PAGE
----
These Canadian ice caps were estimated to melt by 2022 — they’re already gone

A paper published back in 2017 estimated that the St. Patrick Bay ice caps in Canada would disappear in 5 years due to climate change. We’re barely halfway through that time, and they’ve already melted.

Satellite images show the location where the St. Patrick Bay ice caps used to exist on the Hazen Plateau of northeastern Ellesmere Island in Nunavut, Canada.
Image credits NSIDC.

NASA imagery shows that the ice caps have melted far faster than scientists predicted — 3 years instead of 5. That initial estimation was made by scientists from the National Snow and Ice Data Centre (NSIDC) at the University of Colorado Boulder in 2017.

The melting of these caps should be a very clear warning that climate warming is picking up around the world, and shows the dangers of officials choosing to ignore or confound science consensus.

Melt rate — fast

The ice sheets spread over more than 10 square kilometers (around 4 sq miles) in total back in 1950. Mark Serreze, a geographer, NSIDC director, and lead author of the 2017 paper, remembers the striking view when he visited the area in 1982.

“When I first visited those ice caps, they seemed like such a permanent fixture of the landscape,” says geographer and NSIDC director Mark Serreze. “To watch them die in less than 40 years just blows me away.”

By the time Serreze started writing the paper, these ice sheets were only 5% of the size they were in 1959. Today, satellite images from NASA’s Terra satellite shows that no trace of this ice remains — and with the way things are progressing, it won’t be back in the foreseeable future.

The ice caps are part of a larger body of ice sheets in the Hazen Plateau on Ellesmere Island. This land stretches well into the Arctic and is one of the most northerly points in all of Canada. Two other glaciers that would often link with the now-melted pair, the Murray and Simmons ice caps, are faring better due to their high altitude. However, researchers think these two will also collapse soon, as their size was at 39% and 25%, respectively, of what they were in 1959.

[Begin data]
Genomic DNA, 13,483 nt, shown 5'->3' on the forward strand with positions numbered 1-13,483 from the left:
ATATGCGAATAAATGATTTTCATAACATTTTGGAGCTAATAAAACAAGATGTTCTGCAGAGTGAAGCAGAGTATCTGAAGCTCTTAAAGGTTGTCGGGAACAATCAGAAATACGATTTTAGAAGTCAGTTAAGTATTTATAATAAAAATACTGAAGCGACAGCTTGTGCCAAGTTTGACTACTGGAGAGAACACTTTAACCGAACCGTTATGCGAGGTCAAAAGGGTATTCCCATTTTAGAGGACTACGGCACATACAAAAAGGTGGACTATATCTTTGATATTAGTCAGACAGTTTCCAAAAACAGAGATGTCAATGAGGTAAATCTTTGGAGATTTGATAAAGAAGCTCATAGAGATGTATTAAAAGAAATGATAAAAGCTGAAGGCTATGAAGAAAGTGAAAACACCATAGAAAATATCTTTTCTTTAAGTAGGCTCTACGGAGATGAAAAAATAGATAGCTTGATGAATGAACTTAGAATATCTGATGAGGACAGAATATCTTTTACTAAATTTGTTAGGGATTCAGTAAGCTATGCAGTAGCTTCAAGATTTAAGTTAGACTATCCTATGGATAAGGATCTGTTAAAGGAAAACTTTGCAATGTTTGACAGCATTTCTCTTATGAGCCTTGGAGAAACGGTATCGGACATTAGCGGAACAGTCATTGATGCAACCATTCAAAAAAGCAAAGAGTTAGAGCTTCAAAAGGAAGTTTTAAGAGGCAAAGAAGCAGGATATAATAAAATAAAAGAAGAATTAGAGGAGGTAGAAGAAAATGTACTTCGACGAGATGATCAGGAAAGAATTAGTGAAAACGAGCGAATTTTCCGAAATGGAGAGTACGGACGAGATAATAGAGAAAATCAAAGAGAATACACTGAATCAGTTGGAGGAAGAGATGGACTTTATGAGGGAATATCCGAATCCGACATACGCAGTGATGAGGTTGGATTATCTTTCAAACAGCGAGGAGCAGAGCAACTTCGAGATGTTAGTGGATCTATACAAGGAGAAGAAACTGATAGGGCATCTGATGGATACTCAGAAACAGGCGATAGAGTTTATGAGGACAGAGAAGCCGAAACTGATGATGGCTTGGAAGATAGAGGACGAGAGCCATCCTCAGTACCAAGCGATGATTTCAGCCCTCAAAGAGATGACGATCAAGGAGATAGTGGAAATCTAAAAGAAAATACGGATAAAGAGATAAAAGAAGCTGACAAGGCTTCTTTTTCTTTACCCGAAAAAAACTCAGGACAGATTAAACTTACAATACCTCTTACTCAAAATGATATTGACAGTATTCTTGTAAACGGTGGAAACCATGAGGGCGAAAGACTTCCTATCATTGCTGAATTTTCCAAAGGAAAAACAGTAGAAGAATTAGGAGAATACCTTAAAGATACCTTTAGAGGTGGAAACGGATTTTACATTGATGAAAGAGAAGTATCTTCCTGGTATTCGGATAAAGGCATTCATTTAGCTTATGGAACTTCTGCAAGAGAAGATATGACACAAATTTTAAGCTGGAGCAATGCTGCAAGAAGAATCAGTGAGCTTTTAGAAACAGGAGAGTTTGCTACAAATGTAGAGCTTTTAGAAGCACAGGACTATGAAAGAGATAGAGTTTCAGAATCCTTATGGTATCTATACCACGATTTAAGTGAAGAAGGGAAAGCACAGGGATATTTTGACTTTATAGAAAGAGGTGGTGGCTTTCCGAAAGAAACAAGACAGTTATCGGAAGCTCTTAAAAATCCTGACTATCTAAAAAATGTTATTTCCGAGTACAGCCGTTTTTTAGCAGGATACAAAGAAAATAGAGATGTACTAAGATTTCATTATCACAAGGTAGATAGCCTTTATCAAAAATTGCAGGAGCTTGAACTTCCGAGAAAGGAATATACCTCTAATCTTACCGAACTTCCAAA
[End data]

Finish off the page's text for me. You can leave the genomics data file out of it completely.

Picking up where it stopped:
This outline of the St. Patrick Bay ice caps, taken from the 2017 The Cryosphere paper, is based on aerial photography from August 1959, GPS surveys conducted during August 2001, and for August of 2014 and 2015 from NASA’s Advanced Spaceborne Thermal Emission and Reflection Radiometer (ASTER).
Outline of St. Patrick Bay ice caps recorded over time.
Image credits NSIDC.

One thing I find particularly heartbreaking about this story is that Serreze and his team first started work in the Hazen Plateau around 1980 as they were trying to understand whether human activity was causing climate change. At the time, scientific consensus was not yet established on the issue, and some research suggested we were actually going through a period of global cooling (at least publicly — Shell knew).

So one of the sites that helped us prove once and for all that the way we do things is hurting the planet has been destroyed exactly because of that damage.

But it’s also a sobering wake-up call that the climate isn’t changing in the future — it’s changing right now.

“We’ve long known that as climate change takes hold, the effects would be especially pronounced in the Arctic,” says Serreze. “But the death of those two little caps that I once knew so well has made climate change very personal. All that’s left are some photographs and a lot of memories.”

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